32 "Everything that I command you, you shall be careful to do; you shall not add to it or take from it.

Level 1 (Face Value)

God is giving specific instructions about not mingling worship practices of the people inhabiting the land given to Israel with the pure worship of God, who brought them out of tremendous oppression and slavery in Egypt in spectacular fashion. Paraphrasing, He says, “Don’t conform to the abominable behavior you see around you.” Burning one’s own children is horrible, by the way. The teaching seems obvious at face value.

Level 2 (Application for Modern Living)

This is a little harder. Clearly, we could just stop at the warning to not burn our kids, but we’d also have to refrain from asking other people about their gods. Pretty easy, so far. But if we dig a little deeper, the real principle being taught is to keep oneself separate from all the obvious “gods” of world religions, like Allah, Buddha, Vaheguru, Zeus…you get the idea. But in addition to the named gods, we must also include the unnamed ones: money, cars, drugs, hedonism, power, and sexual immorality. Yikes.

We might have to stop smoking, taking frequent wine tours, playing the stock market, obsessing over cars, cussing, engaging in casual sex, and flipping repeatedly through the Sports Illustrated Swimsuit Edition. I love to garden, and a month or so ago I realized that an innocent pastime had somehow become a god to me. I resisted the conviction, but eventually I had to concede that my interest had become obsession. Not good.

Frankly, that’s the point at which Bible study stops for many of us: the point at which we feel convicted about changing things in our lives that society says are OK, but God says are not. That’s the point at which we are tempted to dismiss Bible teaching as irrelevant and outdated. C'mon. You know you've heard that argument before.

Keep telling yourself that if you want; it’s your butt to gamble away. But if you do manage to silence your conscience, you’ll miss out on the deepest level – which is by far the best.

Level 3 (God’s Plan for Your Eternity)

The people in our scripture selection are being warned about keeping themselves separate from the prevailing culture of the land, but in the sections just before that, they are also promised that God will protect them, will feed them, will bless and multiply them – if only they will keep his commandments.

God wants Israel to be safe. He wants their families intact. He wants to lead them away from temptation, so that He doesn’t have to cut them off forever. 

Guess what? God knew they couldn’t do it. He knew His beloved people would start worshiping idols (named, or unnamed) and being rebellious. In Deuteronomy chapter 32, God said that very thing, and promised He would make a way to redeem them, but first He was going to give some instruction on the topic of jealousy.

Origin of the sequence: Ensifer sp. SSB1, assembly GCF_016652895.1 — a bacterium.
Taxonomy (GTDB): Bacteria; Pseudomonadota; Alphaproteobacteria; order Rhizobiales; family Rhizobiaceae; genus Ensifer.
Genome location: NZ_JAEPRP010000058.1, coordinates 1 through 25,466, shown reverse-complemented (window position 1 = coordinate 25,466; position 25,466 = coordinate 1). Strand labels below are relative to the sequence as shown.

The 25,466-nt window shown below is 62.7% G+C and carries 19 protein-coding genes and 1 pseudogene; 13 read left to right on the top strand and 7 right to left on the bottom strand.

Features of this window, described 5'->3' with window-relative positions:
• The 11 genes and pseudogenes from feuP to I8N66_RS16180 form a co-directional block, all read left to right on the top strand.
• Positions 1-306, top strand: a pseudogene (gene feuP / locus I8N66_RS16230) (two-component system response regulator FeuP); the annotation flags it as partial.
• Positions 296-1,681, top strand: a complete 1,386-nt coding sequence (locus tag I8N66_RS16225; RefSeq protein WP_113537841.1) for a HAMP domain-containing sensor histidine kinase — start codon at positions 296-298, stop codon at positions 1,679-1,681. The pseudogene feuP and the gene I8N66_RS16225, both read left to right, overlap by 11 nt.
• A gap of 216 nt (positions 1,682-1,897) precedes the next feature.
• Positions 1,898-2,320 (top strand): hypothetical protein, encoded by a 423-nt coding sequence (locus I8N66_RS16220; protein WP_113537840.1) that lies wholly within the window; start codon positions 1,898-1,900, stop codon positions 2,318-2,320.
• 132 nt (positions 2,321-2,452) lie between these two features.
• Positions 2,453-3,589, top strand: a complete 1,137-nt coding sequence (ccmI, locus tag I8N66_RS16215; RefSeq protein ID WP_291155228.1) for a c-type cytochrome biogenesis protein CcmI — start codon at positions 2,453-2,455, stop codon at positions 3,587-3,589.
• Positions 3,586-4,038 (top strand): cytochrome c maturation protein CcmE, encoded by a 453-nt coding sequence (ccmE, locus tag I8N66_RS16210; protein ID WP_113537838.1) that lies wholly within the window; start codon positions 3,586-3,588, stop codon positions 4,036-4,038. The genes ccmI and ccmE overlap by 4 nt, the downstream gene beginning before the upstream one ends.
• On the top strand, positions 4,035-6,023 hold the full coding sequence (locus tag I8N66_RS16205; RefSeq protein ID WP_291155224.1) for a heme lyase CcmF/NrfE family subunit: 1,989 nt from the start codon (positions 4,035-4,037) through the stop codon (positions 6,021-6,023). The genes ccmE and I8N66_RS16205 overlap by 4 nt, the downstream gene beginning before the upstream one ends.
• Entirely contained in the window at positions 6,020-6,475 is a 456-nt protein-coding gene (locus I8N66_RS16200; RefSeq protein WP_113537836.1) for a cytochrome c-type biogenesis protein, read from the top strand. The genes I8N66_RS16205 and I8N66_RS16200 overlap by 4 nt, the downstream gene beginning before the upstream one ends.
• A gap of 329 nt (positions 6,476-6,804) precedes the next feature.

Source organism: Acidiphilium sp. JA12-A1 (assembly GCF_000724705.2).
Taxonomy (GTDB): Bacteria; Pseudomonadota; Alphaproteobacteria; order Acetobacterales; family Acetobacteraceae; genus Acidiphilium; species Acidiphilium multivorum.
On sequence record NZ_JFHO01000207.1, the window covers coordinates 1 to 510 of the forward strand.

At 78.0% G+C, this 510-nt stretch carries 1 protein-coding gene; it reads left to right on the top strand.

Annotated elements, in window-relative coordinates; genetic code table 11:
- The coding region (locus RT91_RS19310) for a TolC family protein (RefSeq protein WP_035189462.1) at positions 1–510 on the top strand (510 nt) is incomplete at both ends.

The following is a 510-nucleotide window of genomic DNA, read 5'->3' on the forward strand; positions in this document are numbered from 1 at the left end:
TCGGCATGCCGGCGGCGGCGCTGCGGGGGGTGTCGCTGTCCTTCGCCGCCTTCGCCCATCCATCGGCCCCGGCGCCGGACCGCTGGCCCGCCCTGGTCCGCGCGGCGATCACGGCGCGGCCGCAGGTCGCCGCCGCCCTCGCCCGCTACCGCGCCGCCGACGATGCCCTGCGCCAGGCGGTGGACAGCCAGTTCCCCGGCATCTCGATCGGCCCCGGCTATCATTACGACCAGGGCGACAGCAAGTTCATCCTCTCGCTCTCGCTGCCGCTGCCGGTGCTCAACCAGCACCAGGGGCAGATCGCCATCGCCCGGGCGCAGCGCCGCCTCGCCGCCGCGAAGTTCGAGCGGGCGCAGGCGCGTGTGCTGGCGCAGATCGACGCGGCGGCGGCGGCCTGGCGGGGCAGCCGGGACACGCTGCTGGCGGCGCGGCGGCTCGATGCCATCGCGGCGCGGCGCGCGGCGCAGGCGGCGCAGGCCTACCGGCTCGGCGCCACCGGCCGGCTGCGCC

21 They have stirred me to jealousy with what is no god; they have provoked me with their idols. So I will stir them to jealousy with those who are no people; I will provoke them with a foolish nation. 22 For a fire is kindled by my anger, and it burns to the depths of Sheol, devours the earth and its increase, and sets on fire the foundations of the mountains.

23 "'And I will heap evils upon them; I will spend my arrows upon them; 24 they shall be wasted with hunger, and devoured with burning heat and poisonous pestilence; and I will send the teeth of beasts against them, with venom of crawling things of the dust.

(By the way, that very sort of language is used in the Book of Revelation – the vibrant and strange description of the end of this age. That’s a very serious warning.)

Where’s the “best part,” you say? It’s the fact that God even made a plan for redemption.

The short story is that God created us, we refused to follow His instruction repeatedly and introducing some of the vilest acts into this world, hurting each other and creating some pretty horrible consequences for us. Sin separated us from God – but He doesn’t want to let us go.

Remember, God offers unconditional love, but He can’t accept us living life on our terms, mingling with corruption. It's like having a dog that you absolutely adore...and the dog has just rolled in a big pile of poop. Sure, you love the dog, but you just can't be around him until he takes a serious bath. And you can't afford to let him wander through the rest of the house, getting everything else poopy.

We're all loved, we're all covered in poop, but to be with God, we're going to need a serious cleansing. 

Our cleansing comes acceptance of, and faith in, the Messiah, Jesus Christ. There's no other way to get that stench off of us. And, we should really do our best to stay out of poop.

Repent and embrace the gift of salvation through Jesus Christ (Yeshua Ha’Mashiach, if you prefer Hebrew), and follow the rest of the instruction God gives us in Deuteronomy 12:28:

28 Be careful to heed all these words which I command you, that it may go well with you and with your children after you for ever, when you do what is good and right in the sight of the LORD your God.